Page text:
Lastly, I flagged you for personal insults that has NOTHING to do with any sensible and reasonable conversation, and yeah it did work, you haven't done it sense you got flagged. The comments were clearly in violation of the this sites policies.

And I'll drop nothing that's fair, honest and within the rules of conversation where stated about technology that I use and understand better than most. Call me a fanboy or unreasonable or tell me to drop it ever other sentence, I use this stuff, most of the people attacking don't, so I really don't understand your problem. You don't like or use Windows 8, why do you bother to participate in conversations about the product other than to bash it and those who talk about it from experience? :confused:
 

Raudulfr

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nah, I think 8 is going to be my skip version, just like Vista was, and ME was, and 98 was

Be prepared to "skip" a lot then because if Windows 8 is popular (and considering its low price it will most certainly be) then Windows 9 will also do away with the start menu, and even gimp the desktop even more.
 

Raudulfr

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You don't like or use Windows 8, why do you bother to participate in conversations about the product other than to bash it and those who talk about it from experience? :confused:

Because it's a discussion forum? Or are you one of those people here who think a thread about x or y can only be used by fans to blindly praise it?
 

pelo

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Why is it people that don't use Windows 8 much are telling those who do to tone it down?

They have. They still hate it.

backpain-1277406949.jpg


Secondly, you've just admitted to blatant fanboyism, which isn't shocking considering your posts over the recent months. So ask yourself this: how would a neutral observer weigh your future posts on the matter? Not nearly as credible as a non-fanboy.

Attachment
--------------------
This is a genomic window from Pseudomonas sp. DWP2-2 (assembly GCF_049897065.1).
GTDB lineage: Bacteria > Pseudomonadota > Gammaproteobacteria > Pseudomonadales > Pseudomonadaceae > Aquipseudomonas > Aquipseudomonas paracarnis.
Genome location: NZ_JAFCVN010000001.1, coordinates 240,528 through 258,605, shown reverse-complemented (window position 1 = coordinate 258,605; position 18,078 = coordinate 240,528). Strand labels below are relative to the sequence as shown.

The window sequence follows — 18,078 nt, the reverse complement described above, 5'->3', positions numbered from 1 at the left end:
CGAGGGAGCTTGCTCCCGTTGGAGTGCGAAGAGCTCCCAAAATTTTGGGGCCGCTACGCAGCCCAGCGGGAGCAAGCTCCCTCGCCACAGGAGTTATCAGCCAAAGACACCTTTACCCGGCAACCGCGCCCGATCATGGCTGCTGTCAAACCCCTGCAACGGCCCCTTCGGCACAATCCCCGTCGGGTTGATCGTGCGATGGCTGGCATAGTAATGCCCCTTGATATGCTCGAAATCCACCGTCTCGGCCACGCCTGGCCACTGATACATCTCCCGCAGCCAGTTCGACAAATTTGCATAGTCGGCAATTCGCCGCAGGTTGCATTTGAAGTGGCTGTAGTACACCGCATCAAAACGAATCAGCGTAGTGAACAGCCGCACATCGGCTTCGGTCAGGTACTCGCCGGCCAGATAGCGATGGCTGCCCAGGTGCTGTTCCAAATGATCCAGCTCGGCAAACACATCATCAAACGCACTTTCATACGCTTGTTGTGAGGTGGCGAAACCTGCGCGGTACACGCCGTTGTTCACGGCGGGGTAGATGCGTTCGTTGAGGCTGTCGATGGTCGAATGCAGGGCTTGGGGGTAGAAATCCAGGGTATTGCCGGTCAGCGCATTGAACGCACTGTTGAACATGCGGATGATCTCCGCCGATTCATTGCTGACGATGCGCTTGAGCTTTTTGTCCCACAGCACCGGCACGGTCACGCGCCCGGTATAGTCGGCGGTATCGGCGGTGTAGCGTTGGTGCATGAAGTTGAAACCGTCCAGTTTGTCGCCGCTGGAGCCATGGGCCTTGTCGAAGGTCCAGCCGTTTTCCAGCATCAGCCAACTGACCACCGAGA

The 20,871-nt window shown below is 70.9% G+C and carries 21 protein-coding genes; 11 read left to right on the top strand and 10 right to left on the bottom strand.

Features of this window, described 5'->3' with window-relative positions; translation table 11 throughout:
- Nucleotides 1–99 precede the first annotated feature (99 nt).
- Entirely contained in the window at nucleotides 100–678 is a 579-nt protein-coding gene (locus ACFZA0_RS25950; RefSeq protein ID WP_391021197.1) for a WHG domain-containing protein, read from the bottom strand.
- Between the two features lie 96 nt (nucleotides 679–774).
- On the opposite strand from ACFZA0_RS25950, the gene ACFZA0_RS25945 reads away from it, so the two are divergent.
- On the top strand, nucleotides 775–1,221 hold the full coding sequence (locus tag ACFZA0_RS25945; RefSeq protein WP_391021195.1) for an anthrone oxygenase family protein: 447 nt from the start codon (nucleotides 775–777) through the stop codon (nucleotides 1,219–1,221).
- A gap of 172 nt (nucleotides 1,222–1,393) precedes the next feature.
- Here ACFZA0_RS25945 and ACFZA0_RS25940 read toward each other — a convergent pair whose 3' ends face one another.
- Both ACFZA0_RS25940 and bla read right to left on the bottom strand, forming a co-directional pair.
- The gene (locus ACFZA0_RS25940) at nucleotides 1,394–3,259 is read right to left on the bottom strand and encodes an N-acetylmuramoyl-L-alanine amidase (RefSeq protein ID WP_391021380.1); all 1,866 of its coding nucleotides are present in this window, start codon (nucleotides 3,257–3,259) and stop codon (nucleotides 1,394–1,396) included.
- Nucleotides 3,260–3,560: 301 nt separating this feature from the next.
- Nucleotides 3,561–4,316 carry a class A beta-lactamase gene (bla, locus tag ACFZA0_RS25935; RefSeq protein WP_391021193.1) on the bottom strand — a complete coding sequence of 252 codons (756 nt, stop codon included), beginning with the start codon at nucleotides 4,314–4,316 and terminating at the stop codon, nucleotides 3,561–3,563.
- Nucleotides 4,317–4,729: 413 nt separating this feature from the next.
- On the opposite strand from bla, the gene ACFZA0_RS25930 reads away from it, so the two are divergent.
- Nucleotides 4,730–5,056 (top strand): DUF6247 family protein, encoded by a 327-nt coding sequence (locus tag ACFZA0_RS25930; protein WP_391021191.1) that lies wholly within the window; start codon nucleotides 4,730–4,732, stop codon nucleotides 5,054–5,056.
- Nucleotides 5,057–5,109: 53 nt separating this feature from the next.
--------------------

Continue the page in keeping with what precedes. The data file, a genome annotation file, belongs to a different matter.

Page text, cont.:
You don't like or use Windows 8, why do you bother to participate in conversations about the product other than to bash it and those who talk about it from experience?

Because of the same legitimate reasons you've got for defending it. That's a two-way street. If you don't like what me or others say about win8 then you've got that .jpg to look at right there ^^.

My point it seems has flown past your head again. There's no need to butt into every win8 conversation with rebuttal. It makes you look crazy.
 

TheWeazmeister

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First of all, I've worked for Fortune 500 companies for 15 years and have made the case that Windows 8 is what it is to keep Windows relevant to consumers, clearly I understand that Microsoft, like ANY for profit company is trying to maximize the money that they make and indeed the change in licensing would be part of that maximization of profit.

Secondly, I've been running Windows 8 since the launch of the Developer Preview and now have it on a desktop, three x86 tablets and two convertible tablet PCs and it is the OS that I used most of the time outside of gaming. I simply have more experience with it across a good number of devices, form factors and input methods than 99% of people, so pardon me if I talk about that which I know and an interested in. This is an enthusiast site and it's where people talk about things they know. There's no crime in that, certainly no more than people bashing something they've never seen.

Lastly, I flagged you for personal insults that has NOTHING to do with any sensible and reasonable conversation, and yeah it did work, you haven't done it sense you got flagged. The comments were clearly in violation of the this sites policies.

And I'll drop nothing that's fair, honest and within the rules of conversation where stated about technology that I use and understand better than most. Call me a fanboy or unreasonable or tell me to drop it ever other sentence, I use this stuff, most of the people attacking don't, so I really don't understand your problem. You don't like or use Windows 8, why do you bother to participate in conversations about the product other than to bash it and those who talk about it from experience? :confused: